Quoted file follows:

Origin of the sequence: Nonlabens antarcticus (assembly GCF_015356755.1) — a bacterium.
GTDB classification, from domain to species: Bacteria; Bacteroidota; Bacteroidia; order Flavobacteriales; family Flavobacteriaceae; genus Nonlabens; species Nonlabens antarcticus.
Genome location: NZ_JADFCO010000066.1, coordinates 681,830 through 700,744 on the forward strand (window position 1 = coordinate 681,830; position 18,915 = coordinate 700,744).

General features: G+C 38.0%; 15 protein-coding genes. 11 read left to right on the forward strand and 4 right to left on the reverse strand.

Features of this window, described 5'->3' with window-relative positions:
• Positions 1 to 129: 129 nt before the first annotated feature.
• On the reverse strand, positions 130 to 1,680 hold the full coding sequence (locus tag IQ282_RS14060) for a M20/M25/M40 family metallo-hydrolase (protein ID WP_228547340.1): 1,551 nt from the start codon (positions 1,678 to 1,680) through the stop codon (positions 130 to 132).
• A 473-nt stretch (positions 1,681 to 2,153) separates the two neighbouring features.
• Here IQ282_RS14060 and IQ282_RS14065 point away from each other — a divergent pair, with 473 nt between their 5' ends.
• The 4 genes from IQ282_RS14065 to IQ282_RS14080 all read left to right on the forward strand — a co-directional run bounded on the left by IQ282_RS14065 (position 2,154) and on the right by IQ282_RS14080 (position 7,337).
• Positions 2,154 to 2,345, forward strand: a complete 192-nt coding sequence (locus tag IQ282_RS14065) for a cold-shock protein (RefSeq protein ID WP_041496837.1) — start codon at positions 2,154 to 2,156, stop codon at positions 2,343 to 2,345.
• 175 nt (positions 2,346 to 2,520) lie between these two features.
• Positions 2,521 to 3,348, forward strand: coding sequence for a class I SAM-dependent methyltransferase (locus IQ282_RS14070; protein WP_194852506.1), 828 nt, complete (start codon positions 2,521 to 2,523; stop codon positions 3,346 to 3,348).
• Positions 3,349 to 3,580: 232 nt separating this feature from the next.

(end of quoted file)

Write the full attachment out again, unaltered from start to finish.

Origin of the sequence: Nonlabens antarcticus (assembly GCF_015356755.1) — a bacterium.
GTDB classification, from domain to species: Bacteria; Bacteroidota; Bacteroidia; order Flavobacteriales; family Flavobacteriaceae; genus Nonlabens; species Nonlabens antarcticus.
Genome location: NZ_JADFCO010000066.1, coordinates 681,830 through 700,744 on the forward strand (window position 1 = coordinate 681,830; position 18,915 = coordinate 700,744).

General features: G+C 38.0%; 15 protein-coding genes. 11 read left to right on the forward strand and 4 right to left on the reverse strand.

Features of this window, described 5'->3' with window-relative positions:
• Positions 1 to 129: 129 nt before the first annotated feature.
• On the reverse strand, positions 130 to 1,680 hold the full coding sequence (locus tag IQ282_RS14060) for a M20/M25/M40 family metallo-hydrolase (protein ID WP_228547340.1): 1,551 nt from the start codon (positions 1,678 to 1,680) through the stop codon (positions 130 to 132).
• A 473-nt stretch (positions 1,681 to 2,153) separates the two neighbouring features.
• Here IQ282_RS14060 and IQ282_RS14065 point away from each other — a divergent pair, with 473 nt between their 5' ends.
• The 4 genes from IQ282_RS14065 to IQ282_RS14080 all read left to right on the forward strand — a co-directional run bounded on the left by IQ282_RS14065 (position 2,154) and on the right by IQ282_RS14080 (position 7,337).
• Positions 2,154 to 2,345, forward strand: a complete 192-nt coding sequence (locus tag IQ282_RS14065) for a cold-shock protein (RefSeq protein ID WP_041496837.1) — start codon at positions 2,154 to 2,156, stop codon at positions 2,343 to 2,345.
• 175 nt (positions 2,346 to 2,520) lie between these two features.
• Positions 2,521 to 3,348, forward strand: coding sequence for a class I SAM-dependent methyltransferase (locus IQ282_RS14070; protein WP_194852506.1), 828 nt, complete (start codon positions 2,521 to 2,523; stop codon positions 3,346 to 3,348).
• Positions 3,349 to 3,580: 232 nt separating this feature from the next.